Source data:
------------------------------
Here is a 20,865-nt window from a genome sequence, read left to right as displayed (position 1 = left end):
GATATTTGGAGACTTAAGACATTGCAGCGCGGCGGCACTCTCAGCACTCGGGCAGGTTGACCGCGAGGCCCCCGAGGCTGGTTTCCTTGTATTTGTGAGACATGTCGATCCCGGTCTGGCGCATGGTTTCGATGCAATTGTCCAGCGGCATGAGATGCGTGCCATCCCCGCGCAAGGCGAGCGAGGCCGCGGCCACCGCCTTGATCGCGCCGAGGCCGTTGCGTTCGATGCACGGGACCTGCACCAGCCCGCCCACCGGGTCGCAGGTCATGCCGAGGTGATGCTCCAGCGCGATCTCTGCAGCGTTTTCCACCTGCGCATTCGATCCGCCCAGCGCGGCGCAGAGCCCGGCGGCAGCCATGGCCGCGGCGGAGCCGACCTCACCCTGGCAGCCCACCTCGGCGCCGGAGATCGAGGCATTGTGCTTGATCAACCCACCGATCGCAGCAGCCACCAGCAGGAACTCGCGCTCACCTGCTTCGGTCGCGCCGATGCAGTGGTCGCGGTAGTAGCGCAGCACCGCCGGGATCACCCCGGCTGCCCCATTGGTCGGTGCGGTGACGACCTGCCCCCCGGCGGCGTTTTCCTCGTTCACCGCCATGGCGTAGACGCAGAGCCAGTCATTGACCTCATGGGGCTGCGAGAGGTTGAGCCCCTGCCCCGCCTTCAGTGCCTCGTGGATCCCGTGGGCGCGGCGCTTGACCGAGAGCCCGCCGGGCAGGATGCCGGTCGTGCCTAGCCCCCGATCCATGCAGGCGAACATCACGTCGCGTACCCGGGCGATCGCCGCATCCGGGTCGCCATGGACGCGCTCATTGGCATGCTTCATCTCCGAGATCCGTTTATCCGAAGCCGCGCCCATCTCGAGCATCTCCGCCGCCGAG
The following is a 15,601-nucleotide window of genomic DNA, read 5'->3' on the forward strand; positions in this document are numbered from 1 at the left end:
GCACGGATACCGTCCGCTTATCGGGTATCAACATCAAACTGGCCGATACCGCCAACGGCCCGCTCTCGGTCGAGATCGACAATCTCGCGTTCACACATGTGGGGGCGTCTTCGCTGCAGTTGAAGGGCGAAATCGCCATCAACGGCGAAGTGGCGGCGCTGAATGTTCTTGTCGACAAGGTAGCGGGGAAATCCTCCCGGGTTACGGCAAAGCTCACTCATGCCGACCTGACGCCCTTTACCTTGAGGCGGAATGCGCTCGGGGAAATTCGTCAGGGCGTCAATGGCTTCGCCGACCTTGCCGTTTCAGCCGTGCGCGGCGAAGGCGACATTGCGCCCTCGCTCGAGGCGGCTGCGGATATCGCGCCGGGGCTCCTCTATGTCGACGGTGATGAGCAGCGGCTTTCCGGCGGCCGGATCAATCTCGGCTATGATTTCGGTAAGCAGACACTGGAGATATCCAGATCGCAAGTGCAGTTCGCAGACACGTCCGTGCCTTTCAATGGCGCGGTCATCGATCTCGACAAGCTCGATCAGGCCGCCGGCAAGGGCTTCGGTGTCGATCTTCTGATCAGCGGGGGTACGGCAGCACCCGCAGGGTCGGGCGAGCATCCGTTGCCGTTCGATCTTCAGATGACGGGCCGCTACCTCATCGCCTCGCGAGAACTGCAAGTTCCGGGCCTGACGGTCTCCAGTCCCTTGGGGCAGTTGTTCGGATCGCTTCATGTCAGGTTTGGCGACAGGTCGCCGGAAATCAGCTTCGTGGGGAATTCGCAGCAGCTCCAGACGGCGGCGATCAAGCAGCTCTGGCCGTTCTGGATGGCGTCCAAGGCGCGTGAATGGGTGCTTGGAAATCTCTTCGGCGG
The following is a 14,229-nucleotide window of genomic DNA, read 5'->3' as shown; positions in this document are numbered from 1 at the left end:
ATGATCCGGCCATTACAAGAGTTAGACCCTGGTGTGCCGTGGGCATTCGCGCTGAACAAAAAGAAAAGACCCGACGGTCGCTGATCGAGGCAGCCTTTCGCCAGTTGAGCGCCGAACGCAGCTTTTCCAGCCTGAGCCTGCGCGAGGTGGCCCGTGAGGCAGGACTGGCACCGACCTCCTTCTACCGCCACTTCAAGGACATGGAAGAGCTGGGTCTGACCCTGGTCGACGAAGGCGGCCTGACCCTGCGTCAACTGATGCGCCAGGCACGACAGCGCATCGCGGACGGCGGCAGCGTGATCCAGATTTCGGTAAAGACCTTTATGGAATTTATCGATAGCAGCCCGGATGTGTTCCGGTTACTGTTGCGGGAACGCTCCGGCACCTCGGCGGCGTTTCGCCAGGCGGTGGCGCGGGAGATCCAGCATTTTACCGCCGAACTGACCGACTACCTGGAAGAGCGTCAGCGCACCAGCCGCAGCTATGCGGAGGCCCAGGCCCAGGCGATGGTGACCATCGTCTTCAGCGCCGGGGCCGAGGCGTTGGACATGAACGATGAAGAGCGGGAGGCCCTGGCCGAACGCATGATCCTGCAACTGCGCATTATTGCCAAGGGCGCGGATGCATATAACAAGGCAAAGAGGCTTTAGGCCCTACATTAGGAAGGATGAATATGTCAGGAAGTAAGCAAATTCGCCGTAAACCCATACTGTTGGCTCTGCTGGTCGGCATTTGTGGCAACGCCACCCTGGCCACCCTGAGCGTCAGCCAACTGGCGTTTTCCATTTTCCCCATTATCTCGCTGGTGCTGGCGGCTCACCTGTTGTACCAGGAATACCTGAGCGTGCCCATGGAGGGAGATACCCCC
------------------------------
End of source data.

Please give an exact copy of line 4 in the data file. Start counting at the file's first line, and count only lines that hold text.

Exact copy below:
GCACGGATACCGTCCGCTTATCGGGTATCAACATCAAACTGGCCGATACCGCCAACGGCCCGCTCTCGGTCGAGATCGACAATCTCGCGTTCACACATGTGGGGGCGTCTTCGCTGCAGTTGAAGGGCGAAATCGCCATCAACGGCGAAGTGGCGGCGCTGAATGTTCTTGTCGACAAGGTAGCGGGGAAATCCTCCCGGGTTACGGCAAAGCTCACTCATGCCGACCTGACGCCCTTTACCTTGAGGCGGAATGCGCTCGGGGAAATTCGTCAGGGCGTCAATGGCTTCGCCGACCTTGCCGTTTCAGCCGTGCGCGGCGAAGGCGACATTGCGCCCTCGCTCGAGGCGGCTGCGGATATCGCGCCGGGGCTCCTCTATGTCGACGGTGATGAGCAGCGGCTTTCCGGCGGCCGGATCAATCTCGGCTATGATTTCGGTAAGCAGACACTGGAGATATCCAGATCGCAAGTGCAGTTCGCAGACACGTCCGTGCCTTTCAATGGCGCGGTCATCGATCTCGACAAGCTCGATCAGGCCGCCGGCAAGGGCTTCGGTGTCGATCTTCTGATCAGCGGGGGTACGGCAGCACCCGCAGGGTCGGGCGAGCATCCGTTGCCGTTCGATCTTCAGATGACGGGCCGCTACCTCATCGCCTCGCGAGAACTGCAAGTTCCGGGCCTGACGGTCTCCAGTCCCTTGGGGCAGTTGTTCGGATCGCTTCATGTCAGGTTTGGCGACAGGTCGCCGGAAATCAGCTTCGTGGGGAATTCGCAGCAGCTCCAGACGGCGGCGATCAAGCAGCTCTGGCCGTTCTGGATGGCGTCCAAGGCGCGTGAATGGGTGCTTGGAAATCTCTTCGGCGG